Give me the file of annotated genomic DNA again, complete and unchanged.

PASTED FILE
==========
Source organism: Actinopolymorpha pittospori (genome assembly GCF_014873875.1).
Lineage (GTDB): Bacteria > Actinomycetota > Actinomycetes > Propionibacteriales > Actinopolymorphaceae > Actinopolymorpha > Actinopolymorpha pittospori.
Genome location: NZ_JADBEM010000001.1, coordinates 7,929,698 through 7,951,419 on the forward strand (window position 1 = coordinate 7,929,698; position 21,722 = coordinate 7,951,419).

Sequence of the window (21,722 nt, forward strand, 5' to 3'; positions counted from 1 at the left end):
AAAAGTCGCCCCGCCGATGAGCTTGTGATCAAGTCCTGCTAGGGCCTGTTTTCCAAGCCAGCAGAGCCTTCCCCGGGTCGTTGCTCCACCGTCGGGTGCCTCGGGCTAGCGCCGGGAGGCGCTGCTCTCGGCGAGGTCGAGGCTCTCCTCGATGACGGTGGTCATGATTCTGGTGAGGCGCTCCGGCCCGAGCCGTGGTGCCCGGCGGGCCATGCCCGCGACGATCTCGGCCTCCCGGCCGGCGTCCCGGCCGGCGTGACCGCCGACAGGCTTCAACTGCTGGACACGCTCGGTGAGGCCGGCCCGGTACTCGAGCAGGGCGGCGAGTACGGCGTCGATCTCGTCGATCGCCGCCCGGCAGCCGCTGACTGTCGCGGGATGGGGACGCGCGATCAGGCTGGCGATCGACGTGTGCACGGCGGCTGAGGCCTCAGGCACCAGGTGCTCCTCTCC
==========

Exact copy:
Source organism: Actinopolymorpha pittospori (genome assembly GCF_014873875.1).
Lineage (GTDB): Bacteria > Actinomycetota > Actinomycetes > Propionibacteriales > Actinopolymorphaceae > Actinopolymorpha > Actinopolymorpha pittospori.
Genome location: NZ_JADBEM010000001.1, coordinates 7,929,698 through 7,951,419 on the forward strand (window position 1 = coordinate 7,929,698; position 21,722 = coordinate 7,951,419).

Sequence of the window (21,722 nt, forward strand, 5' to 3'; positions counted from 1 at the left end):
AAAAGTCGCCCCGCCGATGAGCTTGTGATCAAGTCCTGCTAGGGCCTGTTTTCCAAGCCAGCAGAGCCTTCCCCGGGTCGTTGCTCCACCGTCGGGTGCCTCGGGCTAGCGCCGGGAGGCGCTGCTCTCGGCGAGGTCGAGGCTCTCCTCGATGACGGTGGTCATGATTCTGGTGAGGCGCTCCGGCCCGAGCCGTGGTGCCCGGCGGGCCATGCCCGCGACGATCTCGGCCTCCCGGCCGGCGTCCCGGCCGGCGTGACCGCCGACAGGCTTCAACTGCTGGACACGCTCGGTGAGGCCGGCCCGGTACTCGAGCAGGGCGGCGAGTACGGCGTCGATCTCGTCGATCGCCGCCCGGCAGCCGCTGACTGTCGCGGGATGGGGACGCGCGATCAGGCTGGCGATCGACGTGTGCACGGCGGCTGAGGCCTCAGGCACCAGGTGCTCCTCTCC